“An organization’s ability to learn, and translate that learning into action rapidly, is the ultimate competitive advantage,” former GE CEO Jack Welch tells us.
Ultimate. Competitive. Advantage.
Spoken by one of the most successful CEO’s in history.
But how does an organization become a learning organization?
At PCI, we focus on two specific strategies.
First, we look outside for new ideas that will make us better. We are big believers in reading and discussion groups. Over the course of each year, we select several books to read and discuss and invite all 450 of our associates to participate. Anyone who is interested can join in. It’s a simple agreement: we buy the book, the person who volunteers agrees to read and discuss it.
Note: I make this offer for any book one of our associates wants to read that will make them better. Same agreement as above: we buy it. They agree to read it.
In recent years, we’ve read The Seven Habits of Highly Effective People (Stephen Covey), Mindset: The New Psychology of Success (Carol Dweck), The Happiness Advantage (Shawn Achor), Well Being (Tom Rath and Jim Harter), and The Miracle Morning (Hal Elrod). Last summer, as part of our social justice initiative, we read and discussed White Fragility (Robin Diangelo). This summer we’re continuing our exploration of these issues with the reading of Between the World and Me by Ta-Nehisi Coates.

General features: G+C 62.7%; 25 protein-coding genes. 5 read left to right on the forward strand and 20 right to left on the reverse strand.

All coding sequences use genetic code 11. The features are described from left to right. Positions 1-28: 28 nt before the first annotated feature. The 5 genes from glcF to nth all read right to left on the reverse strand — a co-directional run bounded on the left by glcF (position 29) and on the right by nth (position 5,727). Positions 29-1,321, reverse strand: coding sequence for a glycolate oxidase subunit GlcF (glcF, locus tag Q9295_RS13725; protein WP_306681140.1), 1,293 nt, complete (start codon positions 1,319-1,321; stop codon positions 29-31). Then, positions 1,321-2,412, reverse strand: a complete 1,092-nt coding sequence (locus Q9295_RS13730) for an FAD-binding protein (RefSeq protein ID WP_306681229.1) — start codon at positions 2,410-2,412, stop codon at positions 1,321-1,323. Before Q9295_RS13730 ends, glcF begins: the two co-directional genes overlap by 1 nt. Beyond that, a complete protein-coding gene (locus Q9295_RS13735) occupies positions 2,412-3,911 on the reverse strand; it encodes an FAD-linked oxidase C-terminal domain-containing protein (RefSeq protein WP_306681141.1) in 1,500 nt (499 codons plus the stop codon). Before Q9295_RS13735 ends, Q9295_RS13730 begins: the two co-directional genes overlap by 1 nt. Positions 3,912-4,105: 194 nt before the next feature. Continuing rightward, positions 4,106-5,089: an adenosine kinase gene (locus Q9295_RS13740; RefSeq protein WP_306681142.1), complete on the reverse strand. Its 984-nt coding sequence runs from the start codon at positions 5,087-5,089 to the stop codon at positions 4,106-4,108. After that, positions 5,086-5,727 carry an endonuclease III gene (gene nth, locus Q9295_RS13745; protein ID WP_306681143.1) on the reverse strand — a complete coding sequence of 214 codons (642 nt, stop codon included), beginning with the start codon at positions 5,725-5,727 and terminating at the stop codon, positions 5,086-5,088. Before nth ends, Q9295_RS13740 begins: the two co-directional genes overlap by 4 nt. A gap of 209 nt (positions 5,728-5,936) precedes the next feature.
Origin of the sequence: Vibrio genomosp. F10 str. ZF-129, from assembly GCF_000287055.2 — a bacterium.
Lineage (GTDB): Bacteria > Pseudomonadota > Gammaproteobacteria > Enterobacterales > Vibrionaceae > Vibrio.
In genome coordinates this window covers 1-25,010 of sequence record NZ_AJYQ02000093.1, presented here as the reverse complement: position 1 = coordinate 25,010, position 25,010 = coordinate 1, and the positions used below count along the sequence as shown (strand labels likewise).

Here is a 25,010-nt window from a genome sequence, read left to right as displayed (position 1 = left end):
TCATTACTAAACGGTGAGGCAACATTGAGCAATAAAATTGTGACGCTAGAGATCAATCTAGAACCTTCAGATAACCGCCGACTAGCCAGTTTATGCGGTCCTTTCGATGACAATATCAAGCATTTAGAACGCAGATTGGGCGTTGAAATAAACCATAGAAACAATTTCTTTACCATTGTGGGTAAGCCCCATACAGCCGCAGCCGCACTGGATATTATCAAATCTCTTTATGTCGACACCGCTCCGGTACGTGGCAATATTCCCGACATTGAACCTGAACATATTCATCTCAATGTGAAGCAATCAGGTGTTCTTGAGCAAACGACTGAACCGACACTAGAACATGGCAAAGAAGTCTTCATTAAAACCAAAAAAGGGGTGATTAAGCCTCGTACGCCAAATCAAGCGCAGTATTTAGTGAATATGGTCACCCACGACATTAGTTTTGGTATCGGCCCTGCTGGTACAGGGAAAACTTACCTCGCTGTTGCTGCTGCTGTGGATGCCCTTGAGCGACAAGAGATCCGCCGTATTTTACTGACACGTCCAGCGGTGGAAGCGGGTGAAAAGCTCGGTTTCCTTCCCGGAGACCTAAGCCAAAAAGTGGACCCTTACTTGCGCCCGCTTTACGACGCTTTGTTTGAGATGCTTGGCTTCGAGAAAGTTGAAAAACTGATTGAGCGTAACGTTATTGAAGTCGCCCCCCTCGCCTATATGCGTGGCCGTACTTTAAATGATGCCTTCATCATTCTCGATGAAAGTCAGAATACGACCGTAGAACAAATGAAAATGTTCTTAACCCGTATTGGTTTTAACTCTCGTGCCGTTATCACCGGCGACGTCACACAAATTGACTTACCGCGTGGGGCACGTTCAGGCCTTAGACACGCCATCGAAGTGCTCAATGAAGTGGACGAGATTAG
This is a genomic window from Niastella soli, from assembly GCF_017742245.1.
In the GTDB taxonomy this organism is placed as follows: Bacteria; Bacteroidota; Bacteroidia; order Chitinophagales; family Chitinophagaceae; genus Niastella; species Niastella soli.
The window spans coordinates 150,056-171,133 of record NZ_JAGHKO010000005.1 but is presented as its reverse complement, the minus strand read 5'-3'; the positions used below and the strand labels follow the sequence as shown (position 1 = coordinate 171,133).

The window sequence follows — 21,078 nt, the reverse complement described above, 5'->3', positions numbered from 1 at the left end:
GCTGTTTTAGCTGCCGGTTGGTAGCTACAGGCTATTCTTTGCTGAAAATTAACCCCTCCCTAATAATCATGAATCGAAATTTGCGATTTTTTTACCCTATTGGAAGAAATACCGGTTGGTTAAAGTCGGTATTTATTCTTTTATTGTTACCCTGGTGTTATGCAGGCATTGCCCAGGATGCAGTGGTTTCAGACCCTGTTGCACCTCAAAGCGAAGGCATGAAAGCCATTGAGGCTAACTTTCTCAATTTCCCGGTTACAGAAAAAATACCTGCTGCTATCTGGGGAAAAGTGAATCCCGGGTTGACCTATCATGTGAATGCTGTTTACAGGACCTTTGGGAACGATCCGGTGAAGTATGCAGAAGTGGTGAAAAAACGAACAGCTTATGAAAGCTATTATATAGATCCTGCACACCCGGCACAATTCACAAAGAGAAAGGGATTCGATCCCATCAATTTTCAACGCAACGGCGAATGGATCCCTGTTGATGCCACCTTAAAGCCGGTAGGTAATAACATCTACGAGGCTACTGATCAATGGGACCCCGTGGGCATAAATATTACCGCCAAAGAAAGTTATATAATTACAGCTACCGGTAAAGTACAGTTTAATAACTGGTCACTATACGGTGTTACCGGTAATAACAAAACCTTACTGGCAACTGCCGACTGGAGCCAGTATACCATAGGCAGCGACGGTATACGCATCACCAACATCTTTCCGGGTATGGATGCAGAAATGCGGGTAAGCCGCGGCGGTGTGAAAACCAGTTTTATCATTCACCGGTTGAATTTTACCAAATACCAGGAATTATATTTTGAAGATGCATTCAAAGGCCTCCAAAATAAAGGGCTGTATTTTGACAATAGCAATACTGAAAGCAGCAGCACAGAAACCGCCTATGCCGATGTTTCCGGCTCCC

Once every five years, we conduct a five week, company-wide reading and discussion of The Servant as Leader by Robert Greenleaf. Participation is required for all PCI associates (vs. all other all-company book clubs which are voluntary). While this commitment represents a significant investment of time and money, we believe the ROI is tremendous as it creates a servant-leadership mindset as well as a common vocabulary across our organization.
In addition to company-wide book clubs, many of our teams and departments are involved in reading-discussion groups specific to their area throughout the year.
Reading, learning, and applying new ideas from books and thought leaders is smart. There is, however, an even more powerful strategy to becoming a learning organization. In addition to searching for ideas outside the organization, we create a mindset internally where we are constantly experimenting. In every department. In every area of the company. Then, we pay careful attention to the results.
“If it ain’t broke, don’t fix it” is a popular expression.
It’s also not wise.
Instead, we commit to a path of continuous improvement. With this approach, mistakes and setbacks are expected.
This concept is captured in our “Unlock Human Potential” value: “If you make a mistake, own up to it so together we can fix it, learn from it, and get better next time.”
We iterate. We pay attention. We stay nimble. We modify. We learn. We improve as we go.
The goal isn’t to be “right.” The goal isn’t to “look smart.” The goal is to learn, grow and get better at getting better.
It starts at the top.
Reflection: How do I show up? Is my goal to learn? Or, to look smart?
Action: Discuss with my spouse or a colleague who knows me well.